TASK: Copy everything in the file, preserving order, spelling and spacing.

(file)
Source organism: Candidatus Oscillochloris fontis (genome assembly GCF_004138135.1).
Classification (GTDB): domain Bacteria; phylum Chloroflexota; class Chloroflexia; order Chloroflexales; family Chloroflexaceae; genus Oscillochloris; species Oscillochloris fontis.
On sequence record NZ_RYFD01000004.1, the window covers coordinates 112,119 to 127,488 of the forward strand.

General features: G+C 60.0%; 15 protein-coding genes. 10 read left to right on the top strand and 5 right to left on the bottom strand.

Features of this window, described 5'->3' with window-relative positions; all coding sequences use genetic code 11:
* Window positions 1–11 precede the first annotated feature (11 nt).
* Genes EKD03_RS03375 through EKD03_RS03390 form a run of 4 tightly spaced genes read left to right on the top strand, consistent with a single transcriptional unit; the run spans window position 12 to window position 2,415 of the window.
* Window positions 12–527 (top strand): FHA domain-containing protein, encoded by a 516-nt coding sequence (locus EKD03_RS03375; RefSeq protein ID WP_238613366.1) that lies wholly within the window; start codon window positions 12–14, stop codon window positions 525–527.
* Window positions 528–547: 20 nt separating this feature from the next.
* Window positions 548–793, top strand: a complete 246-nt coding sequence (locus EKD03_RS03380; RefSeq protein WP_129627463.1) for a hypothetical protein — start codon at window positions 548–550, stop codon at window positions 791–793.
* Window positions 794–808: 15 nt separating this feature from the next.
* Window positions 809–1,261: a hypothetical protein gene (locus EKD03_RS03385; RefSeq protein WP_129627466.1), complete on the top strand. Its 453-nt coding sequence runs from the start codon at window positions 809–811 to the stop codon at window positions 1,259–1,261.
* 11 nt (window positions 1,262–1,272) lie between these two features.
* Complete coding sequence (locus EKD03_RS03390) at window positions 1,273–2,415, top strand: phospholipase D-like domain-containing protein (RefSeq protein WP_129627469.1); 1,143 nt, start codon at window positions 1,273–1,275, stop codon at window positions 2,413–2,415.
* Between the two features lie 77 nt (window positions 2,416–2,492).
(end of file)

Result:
Source organism: Candidatus Oscillochloris fontis (genome assembly GCF_004138135.1).
Classification (GTDB): domain Bacteria; phylum Chloroflexota; class Chloroflexia; order Chloroflexales; family Chloroflexaceae; genus Oscillochloris; species Oscillochloris fontis.
On sequence record NZ_RYFD01000004.1, the window covers coordinates 112,119 to 127,488 of the forward strand.

General features: G+C 60.0%; 15 protein-coding genes. 10 read left to right on the top strand and 5 right to left on the bottom strand.

Features of this window, described 5'->3' with window-relative positions; all coding sequences use genetic code 11:
* Window positions 1–11 precede the first annotated feature (11 nt).
* Genes EKD03_RS03375 through EKD03_RS03390 form a run of 4 tightly spaced genes read left to right on the top strand, consistent with a single transcriptional unit; the run spans window position 12 to window position 2,415 of the window.
* Window positions 12–527 (top strand): FHA domain-containing protein, encoded by a 516-nt coding sequence (locus EKD03_RS03375; RefSeq protein ID WP_238613366.1) that lies wholly within the window; start codon window positions 12–14, stop codon window positions 525–527.
* Window positions 528–547: 20 nt separating this feature from the next.
* Window positions 548–793, top strand: a complete 246-nt coding sequence (locus EKD03_RS03380; RefSeq protein WP_129627463.1) for a hypothetical protein — start codon at window positions 548–550, stop codon at window positions 791–793.
* Window positions 794–808: 15 nt separating this feature from the next.
* Window positions 809–1,261: a hypothetical protein gene (locus EKD03_RS03385; RefSeq protein WP_129627466.1), complete on the top strand. Its 453-nt coding sequence runs from the start codon at window positions 809–811 to the stop codon at window positions 1,259–1,261.
* 11 nt (window positions 1,262–1,272) lie between these two features.
* Complete coding sequence (locus EKD03_RS03390) at window positions 1,273–2,415, top strand: phospholipase D-like domain-containing protein (RefSeq protein WP_129627469.1); 1,143 nt, start codon at window positions 1,273–1,275, stop codon at window positions 2,413–2,415.
* Between the two features lie 77 nt (window positions 2,416–2,492).